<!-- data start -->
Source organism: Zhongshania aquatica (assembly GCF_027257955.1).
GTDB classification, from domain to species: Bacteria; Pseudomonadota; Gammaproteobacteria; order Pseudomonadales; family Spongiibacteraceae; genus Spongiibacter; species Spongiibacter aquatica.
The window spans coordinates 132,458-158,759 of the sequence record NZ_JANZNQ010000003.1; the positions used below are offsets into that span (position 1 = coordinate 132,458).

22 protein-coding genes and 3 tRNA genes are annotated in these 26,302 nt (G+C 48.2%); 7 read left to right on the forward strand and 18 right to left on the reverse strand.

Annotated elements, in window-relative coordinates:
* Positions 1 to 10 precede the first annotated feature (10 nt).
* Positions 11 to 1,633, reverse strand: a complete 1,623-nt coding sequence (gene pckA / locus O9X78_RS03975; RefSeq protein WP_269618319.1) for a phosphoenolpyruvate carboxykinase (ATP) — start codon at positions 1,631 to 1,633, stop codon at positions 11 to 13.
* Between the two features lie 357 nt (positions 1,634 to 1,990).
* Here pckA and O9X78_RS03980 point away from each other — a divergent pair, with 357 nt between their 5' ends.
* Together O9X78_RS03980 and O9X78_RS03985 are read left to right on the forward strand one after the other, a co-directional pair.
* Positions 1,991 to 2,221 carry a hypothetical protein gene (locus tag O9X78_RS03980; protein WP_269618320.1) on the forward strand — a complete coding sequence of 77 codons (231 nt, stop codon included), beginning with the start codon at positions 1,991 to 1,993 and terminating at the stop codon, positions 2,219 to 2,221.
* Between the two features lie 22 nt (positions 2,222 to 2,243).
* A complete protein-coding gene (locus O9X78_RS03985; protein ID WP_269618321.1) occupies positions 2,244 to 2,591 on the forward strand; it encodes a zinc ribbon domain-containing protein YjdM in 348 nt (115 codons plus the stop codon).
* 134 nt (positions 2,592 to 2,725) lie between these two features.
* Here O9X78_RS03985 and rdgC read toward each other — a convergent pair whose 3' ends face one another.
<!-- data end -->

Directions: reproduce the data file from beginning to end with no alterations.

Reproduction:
Source organism: Zhongshania aquatica (assembly GCF_027257955.1).
GTDB classification, from domain to species: Bacteria; Pseudomonadota; Gammaproteobacteria; order Pseudomonadales; family Spongiibacteraceae; genus Spongiibacter; species Spongiibacter aquatica.
The window spans coordinates 132,458-158,759 of the sequence record NZ_JANZNQ010000003.1; the positions used below are offsets into that span (position 1 = coordinate 132,458).

22 protein-coding genes and 3 tRNA genes are annotated in these 26,302 nt (G+C 48.2%); 7 read left to right on the forward strand and 18 right to left on the reverse strand.

Annotated elements, in window-relative coordinates:
* Positions 1 to 10 precede the first annotated feature (10 nt).
* Positions 11 to 1,633, reverse strand: a complete 1,623-nt coding sequence (gene pckA / locus O9X78_RS03975; RefSeq protein WP_269618319.1) for a phosphoenolpyruvate carboxykinase (ATP) — start codon at positions 1,631 to 1,633, stop codon at positions 11 to 13.
* Between the two features lie 357 nt (positions 1,634 to 1,990).
* Here pckA and O9X78_RS03980 point away from each other — a divergent pair, with 357 nt between their 5' ends.
* Together O9X78_RS03980 and O9X78_RS03985 are read left to right on the forward strand one after the other, a co-directional pair.
* Positions 1,991 to 2,221 carry a hypothetical protein gene (locus tag O9X78_RS03980; protein WP_269618320.1) on the forward strand — a complete coding sequence of 77 codons (231 nt, stop codon included), beginning with the start codon at positions 1,991 to 1,993 and terminating at the stop codon, positions 2,219 to 2,221.
* Between the two features lie 22 nt (positions 2,222 to 2,243).
* A complete protein-coding gene (locus O9X78_RS03985; protein ID WP_269618321.1) occupies positions 2,244 to 2,591 on the forward strand; it encodes a zinc ribbon domain-containing protein YjdM in 348 nt (115 codons plus the stop codon).
* 134 nt (positions 2,592 to 2,725) lie between these two features.
* Here O9X78_RS03985 and rdgC read toward each other — a convergent pair whose 3' ends face one another.